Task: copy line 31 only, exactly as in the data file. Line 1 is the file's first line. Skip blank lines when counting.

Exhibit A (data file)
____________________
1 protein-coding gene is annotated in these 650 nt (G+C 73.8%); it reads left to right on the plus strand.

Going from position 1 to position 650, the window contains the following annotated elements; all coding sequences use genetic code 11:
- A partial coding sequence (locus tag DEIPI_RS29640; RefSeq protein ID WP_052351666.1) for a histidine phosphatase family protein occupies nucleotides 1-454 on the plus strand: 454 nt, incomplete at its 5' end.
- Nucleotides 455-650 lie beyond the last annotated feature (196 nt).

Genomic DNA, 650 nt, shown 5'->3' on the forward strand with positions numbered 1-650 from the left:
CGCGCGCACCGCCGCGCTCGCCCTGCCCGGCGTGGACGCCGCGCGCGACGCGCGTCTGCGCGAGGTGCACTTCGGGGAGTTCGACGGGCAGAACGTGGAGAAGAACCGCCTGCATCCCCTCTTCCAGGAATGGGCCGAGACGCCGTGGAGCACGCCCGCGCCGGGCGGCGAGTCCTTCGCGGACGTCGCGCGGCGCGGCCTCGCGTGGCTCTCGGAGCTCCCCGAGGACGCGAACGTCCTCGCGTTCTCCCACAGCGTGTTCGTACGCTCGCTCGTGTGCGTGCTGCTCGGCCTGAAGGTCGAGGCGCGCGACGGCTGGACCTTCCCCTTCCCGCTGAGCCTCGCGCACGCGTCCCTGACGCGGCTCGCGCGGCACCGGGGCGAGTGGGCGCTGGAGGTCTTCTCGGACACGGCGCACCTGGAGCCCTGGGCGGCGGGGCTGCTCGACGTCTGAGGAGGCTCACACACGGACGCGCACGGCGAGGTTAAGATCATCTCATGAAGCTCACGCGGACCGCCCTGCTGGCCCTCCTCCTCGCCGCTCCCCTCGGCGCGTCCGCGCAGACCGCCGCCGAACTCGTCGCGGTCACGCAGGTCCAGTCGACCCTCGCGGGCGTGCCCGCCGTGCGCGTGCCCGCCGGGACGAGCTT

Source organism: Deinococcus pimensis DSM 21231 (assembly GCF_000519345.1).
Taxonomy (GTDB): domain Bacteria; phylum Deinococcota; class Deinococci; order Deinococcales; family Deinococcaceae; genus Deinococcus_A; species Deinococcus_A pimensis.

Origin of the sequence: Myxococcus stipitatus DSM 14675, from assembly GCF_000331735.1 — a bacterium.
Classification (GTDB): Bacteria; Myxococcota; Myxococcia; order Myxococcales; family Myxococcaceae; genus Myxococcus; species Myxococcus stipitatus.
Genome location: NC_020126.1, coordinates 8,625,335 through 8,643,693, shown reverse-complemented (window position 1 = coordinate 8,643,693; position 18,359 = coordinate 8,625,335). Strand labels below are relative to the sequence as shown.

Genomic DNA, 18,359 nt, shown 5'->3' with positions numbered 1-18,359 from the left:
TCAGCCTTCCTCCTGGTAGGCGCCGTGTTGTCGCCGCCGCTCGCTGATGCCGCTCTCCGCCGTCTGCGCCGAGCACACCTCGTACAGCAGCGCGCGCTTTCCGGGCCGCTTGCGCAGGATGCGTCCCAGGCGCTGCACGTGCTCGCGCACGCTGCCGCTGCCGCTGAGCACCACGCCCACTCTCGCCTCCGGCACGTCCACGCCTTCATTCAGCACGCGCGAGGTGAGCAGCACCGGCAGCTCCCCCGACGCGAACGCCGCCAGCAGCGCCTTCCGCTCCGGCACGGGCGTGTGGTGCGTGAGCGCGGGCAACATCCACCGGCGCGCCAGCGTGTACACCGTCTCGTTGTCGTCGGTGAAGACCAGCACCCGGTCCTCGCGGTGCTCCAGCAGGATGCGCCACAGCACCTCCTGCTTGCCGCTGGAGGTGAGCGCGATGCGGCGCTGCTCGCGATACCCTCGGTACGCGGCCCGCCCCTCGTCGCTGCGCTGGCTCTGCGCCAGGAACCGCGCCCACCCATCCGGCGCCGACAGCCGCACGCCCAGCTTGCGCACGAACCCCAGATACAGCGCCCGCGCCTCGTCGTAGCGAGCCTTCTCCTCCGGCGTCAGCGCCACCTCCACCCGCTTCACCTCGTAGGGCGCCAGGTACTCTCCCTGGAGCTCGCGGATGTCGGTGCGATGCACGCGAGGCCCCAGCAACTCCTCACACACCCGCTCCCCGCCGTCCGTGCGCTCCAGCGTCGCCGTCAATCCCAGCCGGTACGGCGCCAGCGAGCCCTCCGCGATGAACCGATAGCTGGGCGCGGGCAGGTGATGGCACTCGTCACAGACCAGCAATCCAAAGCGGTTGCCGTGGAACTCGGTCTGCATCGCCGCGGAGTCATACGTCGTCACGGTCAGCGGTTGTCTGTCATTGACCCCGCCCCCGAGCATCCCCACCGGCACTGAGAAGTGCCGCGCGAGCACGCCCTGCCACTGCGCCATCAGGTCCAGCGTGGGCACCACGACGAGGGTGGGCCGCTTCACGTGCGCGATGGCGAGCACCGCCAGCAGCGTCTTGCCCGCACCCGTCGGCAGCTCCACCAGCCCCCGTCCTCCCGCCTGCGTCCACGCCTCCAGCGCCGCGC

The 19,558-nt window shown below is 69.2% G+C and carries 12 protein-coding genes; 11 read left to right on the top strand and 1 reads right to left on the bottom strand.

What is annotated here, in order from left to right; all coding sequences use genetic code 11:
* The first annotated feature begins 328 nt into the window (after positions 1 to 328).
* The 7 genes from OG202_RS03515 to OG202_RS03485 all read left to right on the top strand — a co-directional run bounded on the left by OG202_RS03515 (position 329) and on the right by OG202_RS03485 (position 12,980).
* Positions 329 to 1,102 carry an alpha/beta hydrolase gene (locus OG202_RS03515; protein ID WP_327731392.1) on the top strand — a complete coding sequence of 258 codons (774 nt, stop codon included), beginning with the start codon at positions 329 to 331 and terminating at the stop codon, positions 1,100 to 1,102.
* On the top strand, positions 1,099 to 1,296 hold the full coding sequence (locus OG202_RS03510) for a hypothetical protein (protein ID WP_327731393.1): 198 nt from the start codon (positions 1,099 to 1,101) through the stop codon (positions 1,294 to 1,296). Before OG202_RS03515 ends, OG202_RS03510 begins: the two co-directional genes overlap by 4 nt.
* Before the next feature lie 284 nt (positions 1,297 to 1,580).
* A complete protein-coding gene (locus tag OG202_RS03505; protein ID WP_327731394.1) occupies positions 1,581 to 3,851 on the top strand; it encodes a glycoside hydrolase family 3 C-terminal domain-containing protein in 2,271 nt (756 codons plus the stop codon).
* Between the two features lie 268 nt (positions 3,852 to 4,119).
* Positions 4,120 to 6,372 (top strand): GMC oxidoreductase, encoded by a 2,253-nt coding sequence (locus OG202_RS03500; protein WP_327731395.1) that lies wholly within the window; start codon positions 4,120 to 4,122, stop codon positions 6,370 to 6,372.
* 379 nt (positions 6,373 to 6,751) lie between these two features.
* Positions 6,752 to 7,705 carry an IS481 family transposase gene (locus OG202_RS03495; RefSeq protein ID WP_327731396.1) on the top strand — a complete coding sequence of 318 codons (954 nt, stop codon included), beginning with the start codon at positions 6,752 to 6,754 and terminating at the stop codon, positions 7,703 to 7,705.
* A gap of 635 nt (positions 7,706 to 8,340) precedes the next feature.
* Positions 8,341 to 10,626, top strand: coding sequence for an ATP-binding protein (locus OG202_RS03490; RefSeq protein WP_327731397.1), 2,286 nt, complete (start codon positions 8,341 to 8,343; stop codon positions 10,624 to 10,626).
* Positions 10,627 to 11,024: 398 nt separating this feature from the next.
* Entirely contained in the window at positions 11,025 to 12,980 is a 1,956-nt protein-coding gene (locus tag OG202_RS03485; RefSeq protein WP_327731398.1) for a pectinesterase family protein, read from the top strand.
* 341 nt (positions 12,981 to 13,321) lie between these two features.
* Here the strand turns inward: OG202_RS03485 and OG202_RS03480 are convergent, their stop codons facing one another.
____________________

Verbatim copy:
* Here the strand turns inward: OG202_RS03485 and OG202_RS03480 are convergent, their stop codons facing one another.